Zoho Banner September 2011

Had a weird one earlier today.  I installed the Windows Server Backup feature on two Windows Server 2012 R2 servers in the same VMware farm.  On one server I could start the wbadmin.msc snap-in immediately, but on the other I couldn’t find it at all.  I couldn’t find anything in the event logs to explain why it would be missing on that one server.  The problem wasn’t resolved by either a reboot or by uninstalling and re-installing the feature.

A quick search on Google revealed that some people had resolved the issue by installing the Windows NLB feature. This somewhat bizarre workaround also did the trick for me – although I found I only needed to the RSAT tools for NLB rather than the whole feature.  Here’s the proof!


These are the days when you don’t try to explain things – just shrug and move on!


The first thing that struck me after lifting the phone out of the box was how heavy it was. My Samsung S3 (the sole victim of a fatal hit-and-run incident recently) was much lighter.

It feels substantial, solid and it definitely won’t bend in your pocket! I wouldn’t want to drop it though. The brushed metal edging makes it look classy, but at the same time a tad rigid, and I can’t help thinking some of cheaper models with plastic surrounds might survive a fall better. I’ve been looking around for a good case – something that won’t spoil the phone’s good looks or make it look like an encyclopaedia in my pocket.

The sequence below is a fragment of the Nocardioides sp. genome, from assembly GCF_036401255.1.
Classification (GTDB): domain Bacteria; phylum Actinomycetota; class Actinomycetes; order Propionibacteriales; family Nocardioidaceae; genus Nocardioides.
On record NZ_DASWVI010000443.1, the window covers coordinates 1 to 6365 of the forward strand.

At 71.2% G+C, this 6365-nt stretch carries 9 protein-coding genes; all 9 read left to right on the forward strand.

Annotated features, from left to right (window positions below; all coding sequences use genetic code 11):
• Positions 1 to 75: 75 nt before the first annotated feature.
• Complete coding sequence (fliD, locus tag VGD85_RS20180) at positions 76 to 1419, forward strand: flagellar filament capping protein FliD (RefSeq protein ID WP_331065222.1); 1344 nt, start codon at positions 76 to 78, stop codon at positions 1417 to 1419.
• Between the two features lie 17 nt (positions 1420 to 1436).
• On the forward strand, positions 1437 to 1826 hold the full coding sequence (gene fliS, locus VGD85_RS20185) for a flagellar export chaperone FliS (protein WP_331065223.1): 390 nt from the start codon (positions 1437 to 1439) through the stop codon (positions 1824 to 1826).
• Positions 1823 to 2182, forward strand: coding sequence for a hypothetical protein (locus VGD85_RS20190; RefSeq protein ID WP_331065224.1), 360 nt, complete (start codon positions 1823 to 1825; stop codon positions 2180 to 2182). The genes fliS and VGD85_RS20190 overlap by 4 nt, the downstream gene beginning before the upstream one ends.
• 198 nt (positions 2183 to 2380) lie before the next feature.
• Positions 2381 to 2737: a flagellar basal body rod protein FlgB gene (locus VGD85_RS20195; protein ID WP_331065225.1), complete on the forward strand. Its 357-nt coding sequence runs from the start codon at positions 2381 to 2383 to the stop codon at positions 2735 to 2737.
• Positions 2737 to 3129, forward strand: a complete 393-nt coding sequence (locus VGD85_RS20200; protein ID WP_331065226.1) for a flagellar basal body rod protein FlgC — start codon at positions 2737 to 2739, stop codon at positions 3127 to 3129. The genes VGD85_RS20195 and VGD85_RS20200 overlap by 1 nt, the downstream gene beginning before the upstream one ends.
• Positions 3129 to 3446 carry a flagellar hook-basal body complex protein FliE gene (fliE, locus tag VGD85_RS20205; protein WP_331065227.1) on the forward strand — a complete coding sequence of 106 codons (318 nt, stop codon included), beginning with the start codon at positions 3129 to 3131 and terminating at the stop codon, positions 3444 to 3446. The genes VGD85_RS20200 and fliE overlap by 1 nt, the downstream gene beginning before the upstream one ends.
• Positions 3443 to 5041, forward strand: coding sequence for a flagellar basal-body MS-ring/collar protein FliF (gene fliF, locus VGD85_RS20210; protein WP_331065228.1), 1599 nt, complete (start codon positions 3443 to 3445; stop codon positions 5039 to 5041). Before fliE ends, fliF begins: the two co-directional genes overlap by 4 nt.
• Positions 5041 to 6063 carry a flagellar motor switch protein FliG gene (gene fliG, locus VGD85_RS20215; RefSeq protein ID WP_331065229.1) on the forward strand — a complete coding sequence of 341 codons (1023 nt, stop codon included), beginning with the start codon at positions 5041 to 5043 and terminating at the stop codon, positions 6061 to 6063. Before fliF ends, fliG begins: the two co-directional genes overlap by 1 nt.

20141112_065450_resized 20141112_065538_resized 20141112_065508_resized

After three weeks the phone and I are getting on really well. I was more than slightly prepared to hate it after having had Android phones for the past 5 years. I don’t miss my S3 and have few things to quibble about. Here’s a quick summary of the pros and cons as I see them…


  • The screen clarity is amazing. Text and graphics are razor sharp and orange-effect theme is attractive to the eye.
  • The camera is mind-blowing. I can’t believe a phone can have a 20MP camera built-in!  I’m possibly the world’s worst photographer, but I’ve even managed to take some attractive looking pics (check out the photo of Breaker Bay, Wellington below).


  • The processor has plenty of grunt. Apps load quickly and you don’t seem to spend time waiting for things to load. The exception is if the app is waiting for content to be downloaded from the web or for location information to sync.